Frequently Searched

Thousands Free to Work

The Power of Universal Recognition in Arizona

February 22, 2023

Heather Curry - Director of Strategic Engagement, Goldwater Institute

Vance Ginn, Ph.D. - President, Ginn Economic Consulting

Executive Summary

The best path to prosperity is a job. Work brings dignity, hope, and purpose to people by allowing them to earn a living, gain skills, and build social capital that endures. Unfortunately, state and local governments frequently impose regulatory obstacles that hinder this path. Arizona has been at the forefront of removing such hurdles, most recently with the enactment of House Bill 2569. Known as “universal recognition,” this streamlines occupational licensing across dozens of professions by allowing skilled professionals to use their out-of-state experience to quickly obtain a license to work in their new state. Arizona pioneered this approach to help workers relocate, and it is already working, incentivizing even more people to move to the state, and supporting long-term economic growth and job creation. States should follow Arizona’s lead and remove overly burdensome occupational regulations, with universal reforms at the heart of such efforts. Numerous governors have already signed versions of universal licensing recognition into law, and even more are poised to enact the reform in the next few years.


The labor market is an institution that brings employers and employees together so they mutually benefit from exchange. Workers benefit from the opportunity to develop their skills and receive a paycheck. Employers benefit from increasing their value to consumers and therefore their profitability to stay in business and expand over time. This mutual benefit is the reason for the exchange, which improves the economy in the process. The free market version of the labor market would provide optimal outcomes in a dynamic economy. However, that the labor market fails in some way by having employers take advantage of workers or by consumers not getting the best value for their dollar.

Given this perception of a “market failure,” the often-desired outcome is for the government to intervene in the labor market to correct it. One of the perceived failures is concern about the health, welfare, and safety of the public in various service sectors of the market. In order to correct this presumed market failure, governments impose laws that tend to be the most strenuous form of labor market regulation: occupational licensure. These laws attempt to impose a minimum quality standard in a profession, typically requiring a worker to get a government permission slip to work after completing low levels of training, paying fees, and completing an exam. This interference in the marketplace is a costly endeavor that limits or prevents competition among individuals in an industry and artificially raises licensed workers’ wages at the expense of consumers and potential entrants. In short, this perceived market failure turns a market situation into a government failure resulting in fewer job options for workers and higher costs and lower-quality products for consumers (Bordelon et al., 2023). 

Occupational licensing is widespread government intervention in the labor market, influencing far more workers than those in a union or earning a legal minimum wage. Initially, these laws were limited to a few professions, but their reach has grown substantially since the 1950s. The number of workers required by states to obtain a license has risen from 5% in the 1950s (Kleiner and Krueger, 2010)​ to 21.7% in 2022 (Bureau of Labor Statistics, n.d.), which was during a period when union membership substantially declined (Ginn & Timmons, 2018; Bureau of Labor Statistics, 2022). The costs of occupational licensure have been noted by both Democrat and Republican administrations in recent years. In 2015, the Obama administration noted the following effects of occupational licensing:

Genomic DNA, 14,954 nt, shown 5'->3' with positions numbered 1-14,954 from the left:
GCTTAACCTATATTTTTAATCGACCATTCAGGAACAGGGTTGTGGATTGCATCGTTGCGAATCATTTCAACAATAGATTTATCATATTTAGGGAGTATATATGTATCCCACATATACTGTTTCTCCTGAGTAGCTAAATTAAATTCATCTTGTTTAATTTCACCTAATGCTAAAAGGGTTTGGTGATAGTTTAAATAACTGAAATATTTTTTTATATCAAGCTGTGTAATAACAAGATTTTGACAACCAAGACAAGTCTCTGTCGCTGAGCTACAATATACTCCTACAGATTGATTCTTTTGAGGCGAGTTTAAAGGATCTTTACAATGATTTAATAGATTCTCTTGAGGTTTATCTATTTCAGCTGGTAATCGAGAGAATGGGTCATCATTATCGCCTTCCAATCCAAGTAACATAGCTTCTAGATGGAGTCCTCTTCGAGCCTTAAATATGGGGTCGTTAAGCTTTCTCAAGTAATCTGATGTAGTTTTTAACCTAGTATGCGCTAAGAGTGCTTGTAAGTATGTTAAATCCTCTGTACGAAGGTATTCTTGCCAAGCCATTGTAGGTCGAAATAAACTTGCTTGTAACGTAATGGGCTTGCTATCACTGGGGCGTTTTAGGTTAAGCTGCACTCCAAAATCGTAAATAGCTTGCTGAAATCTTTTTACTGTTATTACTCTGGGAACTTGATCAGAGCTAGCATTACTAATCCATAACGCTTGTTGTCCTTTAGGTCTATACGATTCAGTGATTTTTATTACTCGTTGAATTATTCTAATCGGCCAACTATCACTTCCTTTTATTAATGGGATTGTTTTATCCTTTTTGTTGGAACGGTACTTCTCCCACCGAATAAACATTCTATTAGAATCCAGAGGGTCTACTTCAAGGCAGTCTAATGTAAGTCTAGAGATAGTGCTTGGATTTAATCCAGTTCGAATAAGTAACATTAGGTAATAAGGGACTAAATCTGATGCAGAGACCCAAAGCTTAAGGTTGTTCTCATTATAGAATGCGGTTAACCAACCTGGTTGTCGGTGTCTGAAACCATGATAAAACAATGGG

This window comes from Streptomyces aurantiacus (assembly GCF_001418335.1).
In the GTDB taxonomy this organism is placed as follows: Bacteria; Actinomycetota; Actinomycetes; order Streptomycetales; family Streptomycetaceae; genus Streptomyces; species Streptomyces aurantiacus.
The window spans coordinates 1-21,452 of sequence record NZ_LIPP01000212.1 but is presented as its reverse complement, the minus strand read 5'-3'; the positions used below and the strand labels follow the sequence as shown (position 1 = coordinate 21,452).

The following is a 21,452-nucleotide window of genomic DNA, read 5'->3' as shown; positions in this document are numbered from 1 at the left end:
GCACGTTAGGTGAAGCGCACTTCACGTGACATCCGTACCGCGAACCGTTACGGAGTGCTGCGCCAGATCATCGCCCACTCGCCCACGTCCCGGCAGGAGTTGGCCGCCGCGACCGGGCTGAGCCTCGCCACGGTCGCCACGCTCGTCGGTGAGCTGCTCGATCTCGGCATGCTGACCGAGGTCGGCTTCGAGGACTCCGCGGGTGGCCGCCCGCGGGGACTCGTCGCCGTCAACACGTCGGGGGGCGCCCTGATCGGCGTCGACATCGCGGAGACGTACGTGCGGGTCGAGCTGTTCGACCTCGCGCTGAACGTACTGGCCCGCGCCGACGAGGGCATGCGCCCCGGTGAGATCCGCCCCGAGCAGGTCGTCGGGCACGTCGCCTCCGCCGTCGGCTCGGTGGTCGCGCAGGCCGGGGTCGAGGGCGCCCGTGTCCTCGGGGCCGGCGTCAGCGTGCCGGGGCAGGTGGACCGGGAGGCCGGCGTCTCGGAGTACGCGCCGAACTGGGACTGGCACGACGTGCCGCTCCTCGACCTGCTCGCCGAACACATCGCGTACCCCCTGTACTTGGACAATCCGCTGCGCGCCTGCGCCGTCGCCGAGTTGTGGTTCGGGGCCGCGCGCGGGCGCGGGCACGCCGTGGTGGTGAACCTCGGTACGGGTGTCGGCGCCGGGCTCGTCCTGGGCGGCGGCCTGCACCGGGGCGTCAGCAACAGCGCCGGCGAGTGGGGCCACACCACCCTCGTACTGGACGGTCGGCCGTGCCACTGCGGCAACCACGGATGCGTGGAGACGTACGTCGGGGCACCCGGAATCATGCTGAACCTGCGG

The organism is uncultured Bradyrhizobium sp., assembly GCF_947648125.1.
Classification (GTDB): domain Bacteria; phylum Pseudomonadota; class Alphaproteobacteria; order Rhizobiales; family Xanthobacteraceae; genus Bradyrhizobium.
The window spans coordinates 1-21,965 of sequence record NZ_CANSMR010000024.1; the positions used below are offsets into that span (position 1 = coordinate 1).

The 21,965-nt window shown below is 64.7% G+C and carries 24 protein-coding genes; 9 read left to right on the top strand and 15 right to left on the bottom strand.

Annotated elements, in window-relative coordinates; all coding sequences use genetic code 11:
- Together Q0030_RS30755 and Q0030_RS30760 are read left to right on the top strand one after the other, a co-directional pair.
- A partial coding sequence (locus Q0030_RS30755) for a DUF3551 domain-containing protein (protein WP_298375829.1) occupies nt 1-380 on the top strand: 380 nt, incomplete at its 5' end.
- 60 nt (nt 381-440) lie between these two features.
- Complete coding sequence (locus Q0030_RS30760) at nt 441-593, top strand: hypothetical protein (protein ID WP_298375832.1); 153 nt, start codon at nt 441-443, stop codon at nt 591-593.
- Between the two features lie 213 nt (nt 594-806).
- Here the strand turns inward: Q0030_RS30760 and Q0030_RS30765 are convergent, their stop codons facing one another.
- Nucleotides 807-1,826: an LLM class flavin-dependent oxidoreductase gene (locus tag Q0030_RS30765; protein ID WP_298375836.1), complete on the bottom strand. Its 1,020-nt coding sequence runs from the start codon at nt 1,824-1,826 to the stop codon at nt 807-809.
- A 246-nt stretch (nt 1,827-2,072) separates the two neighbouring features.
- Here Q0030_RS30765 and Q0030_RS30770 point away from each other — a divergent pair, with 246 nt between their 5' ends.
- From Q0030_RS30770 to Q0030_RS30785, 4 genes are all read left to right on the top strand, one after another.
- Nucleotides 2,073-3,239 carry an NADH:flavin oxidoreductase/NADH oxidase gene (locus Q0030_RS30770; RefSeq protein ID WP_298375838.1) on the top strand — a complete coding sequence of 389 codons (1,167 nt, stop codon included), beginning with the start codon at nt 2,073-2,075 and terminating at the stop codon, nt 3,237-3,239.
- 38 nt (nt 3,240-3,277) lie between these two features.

• Raises price of services by 3% to 16%;
  • Places burdens on military families and individuals with criminal records;
  • Reduces the supply of workers in a profession; and
  • Fails to improve quality, according to 83% of studies (Department of the Treasury, 2015).

Meanwhile, the Trump administration issued an executive order in 2020 also highlighting many of the Obama administration’s conclusions (Executive Order, 2020), and the Biden administration showed support for licensure reform in 2021 (Executive Order 14036, 2021).

While Arizona has an array of licensed professions, the state legislature provided some relief to many individuals moving to the state by passing universal recognition in 2019. This policy brief provides an overview of universal recognition through HB 2569 in Arizona, the state’s labor market over time, and the estimated economic effects of this key reform.

Universal Recognition

Every U.S. state (and D.C.) requires an occupational license to work in certain occupations. Although many states have similar licenses, their differences result in workers being locked into states where they are licensed because of the high cost of moving and obtaining a license in a new state. State-level occupational licensing laws make it difficult for people to move to a new state and begin working, forcing many to spend time and money retaking classes, passing exams, and waiting for the application process. Even if states have the same licensing standards, new residents are still required to obtain a new license from the licensing board. Instead of protecting consumers, this only hurts those moving to the state (Plemmons, 2022). This arcane situation reduces the freedom of workers to work and firms to hire those workers, thereby contributing to fewer options, lower-quality services, and higher prices in those licensed marketplaces.